Water protectors halted work for 7 hours by locking their bodies to construction equipment on a worksite south of Mandan, North Dakota.
For Immediate Release: August 23, 2016
The historic gathering of tribes from across the continent in opposition to the Dakota Access pipeline continues in the face of aggressive state repression and media manipulation. Last Friday, Governor Dalrymple declared a State of Emergency in order to make additional state resources available to “manage public safety risks associated with the protest.” Dalrymple has complained of “outside agitators” responsible for “hundreds of criminal acts,” and called on federal officials to help. But LaDonna Allard, Director of the Camp of the Sacred Stone, says, “The gathering here remains 100% peaceful and ceremonial, as it has from day one. We are standing together in prayer. No firearms or weapons are allowed. Why is a gathering of Indians so inherently threatening and frightening to some people?”
On Monday, August 22, the Morton County Board also declared a State of Emergency in order to access the funds released by the Governor - to request overtime wages, extra equipment, and money to reimburse other law enforcement agencies sending resources. This decision relies on a false narrative of violence put forth by Morton County Sheriff Kyle Kirchmeier, who last week announced outrageous, unsubstantiated claims of “pipe bombs” and gun violence at the protest site. Dallas Goldtooth, Keep It In The Ground Campaign Organizer for the Indigenous Environmental Network says, “These are dangerous statements by Sheriff Kirchmeier and only foster greater resentment between local native and non-native residents. Furthermore, we have women, children and elders in our camp; and because of the Sheriff’s false narrative those families now have to fear for their own safety. ”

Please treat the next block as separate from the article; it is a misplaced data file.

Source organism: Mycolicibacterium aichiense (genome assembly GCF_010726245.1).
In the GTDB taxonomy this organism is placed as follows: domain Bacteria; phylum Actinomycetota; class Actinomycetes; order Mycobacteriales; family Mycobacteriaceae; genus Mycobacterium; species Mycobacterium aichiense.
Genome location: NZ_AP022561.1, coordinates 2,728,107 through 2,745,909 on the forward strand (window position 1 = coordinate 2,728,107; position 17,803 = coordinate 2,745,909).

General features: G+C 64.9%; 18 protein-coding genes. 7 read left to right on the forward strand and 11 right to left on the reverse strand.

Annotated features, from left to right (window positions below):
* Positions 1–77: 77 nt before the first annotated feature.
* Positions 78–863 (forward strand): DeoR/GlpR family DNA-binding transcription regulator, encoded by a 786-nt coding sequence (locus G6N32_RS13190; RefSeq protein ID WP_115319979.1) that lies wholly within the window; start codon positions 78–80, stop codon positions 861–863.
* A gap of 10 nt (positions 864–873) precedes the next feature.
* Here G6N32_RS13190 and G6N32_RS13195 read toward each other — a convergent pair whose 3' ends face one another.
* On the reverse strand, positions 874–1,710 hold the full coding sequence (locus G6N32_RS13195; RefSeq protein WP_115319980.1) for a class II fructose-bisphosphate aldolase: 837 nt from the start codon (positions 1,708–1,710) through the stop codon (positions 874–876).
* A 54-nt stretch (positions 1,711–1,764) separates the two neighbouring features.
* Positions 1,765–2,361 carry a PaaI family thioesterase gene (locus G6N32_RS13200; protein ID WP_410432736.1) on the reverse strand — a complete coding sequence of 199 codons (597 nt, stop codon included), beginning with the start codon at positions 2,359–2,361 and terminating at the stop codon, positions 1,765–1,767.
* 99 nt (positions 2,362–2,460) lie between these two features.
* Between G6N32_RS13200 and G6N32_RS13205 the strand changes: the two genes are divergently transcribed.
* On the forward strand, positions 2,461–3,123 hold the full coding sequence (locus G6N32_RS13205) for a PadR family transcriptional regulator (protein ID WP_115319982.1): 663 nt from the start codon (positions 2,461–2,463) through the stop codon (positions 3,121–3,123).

Meanwhile, the main road accessing the camp, Highway 1806, has been shut down by authorities since Friday. A military-style checkpoint is established at Fort Lincoln, where motorists are constantly surveilled with cameras and interrogated about their activities. Identities are recorded and anyone suspected of traveling to the protest site is turned away and forced to travel a long detour. These checkpoints violate constitutional protections and international law by restricting freedom of movement without justification. They further isolate a people who are already extremely geographically and politically isolated. At the same time, police presence has been amplified on the reservation and many have been racially profiled and harassed for no reason.